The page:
Okay so, now I'm gonna pass things over to you Taylor.

Taylor: Great, I'm so glad we're all here today learning about how to improve our skills working with children and adolescents that are suffering with anxiety. Thank you, Jill for our introduction then I'll spend some time. I'm talking a little bit about why this is important and how to set up treatment to be successful then we'll spend about 10 minutes talking about how to explain cognitive distortions in language that's helpful and accessible to children and teens then we'll cover several methods and then explain how to adapt them more creatively to be effective with children and adolescence and then we'll have 15 minutes of Q&A. So, if you have questions throughout the talk, please put them in the chat to Jill who will gather them and we'll cover them towards the end.

So glad, that you're all here today, passionate about providing therapy for children and adolescents, struggling with anxiety. We promise to deliver more than the learning objectives but at a minimum at the end of this talk. You'll be able to explain the idea of cognitive distortions to children in language that they can understand and be able to describe many techniques but specifically the double standard in language that's helpful for children and that they can really learn and understand and we'll also provide some clinical examples, how we've done that.

It is amazing to be here with so many therapists and people invested in improving the lives of today's youth. There's a mental health crisis affecting our youth as a mother of four young children 9, 7, 5 and five months, I feel incredibly passionate about teaching on this topic as well as arming parents and therapists with the best tools possible to help our children.

In the fall of 2021, the American Academy of Pediatrics along with the American Academy of Children and Adolescent Psychiatry declared a National Emergency in Child and Adolescent health. Anxiety is the most prevalent childhood mental disorder affecting roughly between 15 and 20% of children. That's really a staggering statistic. Untreated anxiety significantly impacts many domains of functioning and follows a chronic course into adulthood. But luckily there is an effective treatment, CBT is a gold standard treatment for anxiety and leads to Improvement across multiple domains of functioning. While we know that some fears and anxiety can be adaptive and developmentally appropriate clinical levels of fear and anxiety can cause significant distress in children and their families and are also likely to interfere with their academic and social functioning which is so important for children as they're growing up.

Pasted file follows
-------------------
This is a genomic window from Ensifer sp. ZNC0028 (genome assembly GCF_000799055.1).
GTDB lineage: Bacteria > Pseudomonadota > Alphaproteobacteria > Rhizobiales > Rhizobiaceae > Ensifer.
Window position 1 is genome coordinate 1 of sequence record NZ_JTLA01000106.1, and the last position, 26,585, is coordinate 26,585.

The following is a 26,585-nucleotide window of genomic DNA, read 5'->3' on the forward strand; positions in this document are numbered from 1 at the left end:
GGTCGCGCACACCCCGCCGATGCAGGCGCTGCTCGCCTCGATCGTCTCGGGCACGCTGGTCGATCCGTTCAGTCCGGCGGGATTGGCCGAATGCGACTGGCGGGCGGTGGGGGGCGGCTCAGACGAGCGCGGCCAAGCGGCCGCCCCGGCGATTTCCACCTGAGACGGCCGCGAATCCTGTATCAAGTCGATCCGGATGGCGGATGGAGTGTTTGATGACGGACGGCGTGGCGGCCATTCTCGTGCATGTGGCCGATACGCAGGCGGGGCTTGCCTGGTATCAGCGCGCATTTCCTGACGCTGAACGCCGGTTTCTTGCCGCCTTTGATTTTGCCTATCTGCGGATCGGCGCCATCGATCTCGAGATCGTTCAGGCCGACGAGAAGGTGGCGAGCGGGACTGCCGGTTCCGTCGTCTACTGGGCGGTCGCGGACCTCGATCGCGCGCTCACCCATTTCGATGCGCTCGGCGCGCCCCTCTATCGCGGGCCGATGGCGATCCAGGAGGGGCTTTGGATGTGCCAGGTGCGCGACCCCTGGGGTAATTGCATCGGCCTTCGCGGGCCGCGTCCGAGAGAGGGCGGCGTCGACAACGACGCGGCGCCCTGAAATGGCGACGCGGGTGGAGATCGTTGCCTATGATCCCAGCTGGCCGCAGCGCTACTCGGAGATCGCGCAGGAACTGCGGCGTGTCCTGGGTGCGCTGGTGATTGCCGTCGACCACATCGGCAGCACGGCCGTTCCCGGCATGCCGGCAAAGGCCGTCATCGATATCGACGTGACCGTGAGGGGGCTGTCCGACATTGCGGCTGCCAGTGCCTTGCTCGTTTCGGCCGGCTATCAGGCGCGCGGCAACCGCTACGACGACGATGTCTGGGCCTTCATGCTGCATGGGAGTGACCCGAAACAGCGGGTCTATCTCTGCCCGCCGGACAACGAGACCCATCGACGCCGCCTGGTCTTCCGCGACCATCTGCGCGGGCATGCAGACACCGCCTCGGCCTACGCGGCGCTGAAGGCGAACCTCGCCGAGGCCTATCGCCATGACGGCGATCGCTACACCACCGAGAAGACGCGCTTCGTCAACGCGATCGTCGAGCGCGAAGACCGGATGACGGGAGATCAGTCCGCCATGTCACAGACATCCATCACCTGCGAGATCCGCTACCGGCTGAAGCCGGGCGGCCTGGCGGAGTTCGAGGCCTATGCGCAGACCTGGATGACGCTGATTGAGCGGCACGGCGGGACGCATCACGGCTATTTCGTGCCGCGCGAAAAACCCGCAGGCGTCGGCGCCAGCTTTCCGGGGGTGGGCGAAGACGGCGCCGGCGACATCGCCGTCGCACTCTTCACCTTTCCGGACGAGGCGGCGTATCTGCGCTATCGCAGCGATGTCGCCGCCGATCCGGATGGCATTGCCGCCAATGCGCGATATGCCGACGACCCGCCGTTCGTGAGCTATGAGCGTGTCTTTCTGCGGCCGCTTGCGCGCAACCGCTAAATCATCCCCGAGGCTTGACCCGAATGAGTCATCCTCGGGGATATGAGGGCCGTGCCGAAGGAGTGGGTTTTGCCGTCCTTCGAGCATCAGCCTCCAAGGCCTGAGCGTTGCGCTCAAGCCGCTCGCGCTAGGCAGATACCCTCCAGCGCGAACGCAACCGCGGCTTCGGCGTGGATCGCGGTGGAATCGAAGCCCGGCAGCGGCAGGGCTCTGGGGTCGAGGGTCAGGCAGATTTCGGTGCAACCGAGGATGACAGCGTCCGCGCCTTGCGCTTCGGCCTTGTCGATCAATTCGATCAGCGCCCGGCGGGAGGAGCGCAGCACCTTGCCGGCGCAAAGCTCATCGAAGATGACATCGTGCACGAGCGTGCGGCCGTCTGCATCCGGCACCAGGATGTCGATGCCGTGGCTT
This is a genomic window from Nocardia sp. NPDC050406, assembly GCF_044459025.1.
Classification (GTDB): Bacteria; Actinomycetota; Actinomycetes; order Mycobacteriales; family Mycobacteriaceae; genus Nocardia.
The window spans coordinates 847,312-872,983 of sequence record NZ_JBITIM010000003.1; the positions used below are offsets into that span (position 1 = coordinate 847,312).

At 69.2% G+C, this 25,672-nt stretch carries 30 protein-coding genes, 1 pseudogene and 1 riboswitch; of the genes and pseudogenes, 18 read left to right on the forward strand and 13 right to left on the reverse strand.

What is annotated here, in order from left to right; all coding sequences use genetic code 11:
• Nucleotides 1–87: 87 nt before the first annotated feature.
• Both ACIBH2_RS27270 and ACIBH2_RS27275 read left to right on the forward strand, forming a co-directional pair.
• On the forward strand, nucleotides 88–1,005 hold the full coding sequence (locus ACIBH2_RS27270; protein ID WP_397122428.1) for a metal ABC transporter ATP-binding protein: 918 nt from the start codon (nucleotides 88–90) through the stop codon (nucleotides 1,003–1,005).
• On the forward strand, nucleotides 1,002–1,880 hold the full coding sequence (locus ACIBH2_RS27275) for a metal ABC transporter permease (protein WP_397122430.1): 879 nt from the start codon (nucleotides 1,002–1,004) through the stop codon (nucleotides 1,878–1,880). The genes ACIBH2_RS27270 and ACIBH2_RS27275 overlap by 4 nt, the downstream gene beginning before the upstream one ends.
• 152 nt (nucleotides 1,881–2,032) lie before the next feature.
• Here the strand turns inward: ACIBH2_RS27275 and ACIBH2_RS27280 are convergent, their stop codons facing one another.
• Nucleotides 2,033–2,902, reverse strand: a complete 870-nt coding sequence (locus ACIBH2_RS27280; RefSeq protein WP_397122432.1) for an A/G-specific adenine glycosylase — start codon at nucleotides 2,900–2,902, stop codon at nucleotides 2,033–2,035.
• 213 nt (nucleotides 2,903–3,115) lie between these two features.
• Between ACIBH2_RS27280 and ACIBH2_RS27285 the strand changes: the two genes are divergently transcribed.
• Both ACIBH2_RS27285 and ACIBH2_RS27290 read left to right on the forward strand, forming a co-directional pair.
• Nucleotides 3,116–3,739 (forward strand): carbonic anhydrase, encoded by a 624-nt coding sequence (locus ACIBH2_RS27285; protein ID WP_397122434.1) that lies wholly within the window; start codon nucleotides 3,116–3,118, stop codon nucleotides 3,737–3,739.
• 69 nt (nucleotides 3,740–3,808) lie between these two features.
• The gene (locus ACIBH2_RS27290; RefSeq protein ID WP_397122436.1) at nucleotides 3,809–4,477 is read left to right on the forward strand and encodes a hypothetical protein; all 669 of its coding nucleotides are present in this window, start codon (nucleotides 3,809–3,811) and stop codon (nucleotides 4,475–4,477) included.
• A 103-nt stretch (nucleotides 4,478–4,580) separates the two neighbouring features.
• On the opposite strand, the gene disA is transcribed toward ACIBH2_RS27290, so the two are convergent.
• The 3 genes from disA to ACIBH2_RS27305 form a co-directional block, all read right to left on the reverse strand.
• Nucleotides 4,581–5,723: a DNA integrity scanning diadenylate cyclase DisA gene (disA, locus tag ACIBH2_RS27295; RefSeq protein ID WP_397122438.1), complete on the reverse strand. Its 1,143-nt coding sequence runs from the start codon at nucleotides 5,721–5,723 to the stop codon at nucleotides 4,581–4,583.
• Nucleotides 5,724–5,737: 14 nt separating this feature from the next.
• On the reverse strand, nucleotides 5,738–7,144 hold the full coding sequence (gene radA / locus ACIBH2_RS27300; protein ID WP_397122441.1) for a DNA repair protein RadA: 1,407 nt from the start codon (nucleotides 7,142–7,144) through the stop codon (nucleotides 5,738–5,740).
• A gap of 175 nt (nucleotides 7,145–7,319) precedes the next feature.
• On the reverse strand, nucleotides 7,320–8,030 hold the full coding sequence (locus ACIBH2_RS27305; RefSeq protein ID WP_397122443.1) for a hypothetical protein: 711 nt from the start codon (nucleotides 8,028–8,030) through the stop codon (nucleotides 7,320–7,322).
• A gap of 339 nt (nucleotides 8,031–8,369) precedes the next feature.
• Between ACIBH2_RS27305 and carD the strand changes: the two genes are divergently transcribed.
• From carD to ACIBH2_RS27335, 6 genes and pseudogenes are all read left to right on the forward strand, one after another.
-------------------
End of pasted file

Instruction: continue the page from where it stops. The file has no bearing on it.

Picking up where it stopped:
While anxiety does help kids in many ways, helps them prepare for exams, some levels of anxiety, help them succeed in sporting events and could even help them stay safe when there's a danger. But it also causes harm too much anxiety is not a good thing and this was the case even before the COVID-19 pandemic but this rate has reached a staggering statistic now affecting about 20.5% of our youth worldwide. These kids aren't okay and so I'm all glad we're here today to learn effective methods to better help them and to turn down their anxiety so they can go on to living happy and effective lives.

Later in this presentation, I'm going to talk about methods and tools and tricks to help treat anxiety but to start I want to talk about how we can set up therapy for success.

When I start with a family, they often and I'm sure very similar to many of you want just the tips and tricks and tools and methods of how to be a more effective therapist. I want that as well but what I found is that setting up therapy for success, at the start is even more important than having the best methods, right?

I hate to see kids suffer but we can't just throw methods and techniques and tools at them. What I've learned over the years is that unless we set up treatment to be successful, even if we have the best methods we will fail. We need to make sure that our patients are willing to do the work that it takes to improve and that we're helping them with the things that they see as problems. I accomplish a lot of this in my intake and I encourage you to as well. So, that we can make sure we're helping children and teens with the things that they want help with.

I adapt my intake based on the work of Dr. Jacob Towery, he's an amazing Child and Adolescent psychiatrist at Stanford in the Bay area and I was lucky enough to be supervised when I was first starting out so I want to give him credit for that. And, in my intake, I do a four-session intake this is before I accept any patients into therapy. So, during this process, I'll do two sessions with the child or teen. One session with the parent and then a wrapup session altogether and I'll talk more specifically on the next slide about what goes into each of those sessions. But I only will accept patients into treatment that actively want to work on their anxiety and make sure the anxiety is a problem for the child, not just a problem for the parent or the school, right?

So, as we know anxiety helps in many ways but they need to be willing to overcome it and work hard to change it. So, before we move on to any helping I want to make sure that the child, the parent everyone that's involved in the system is in agreement with what they want help with and willing to do the hard work to change.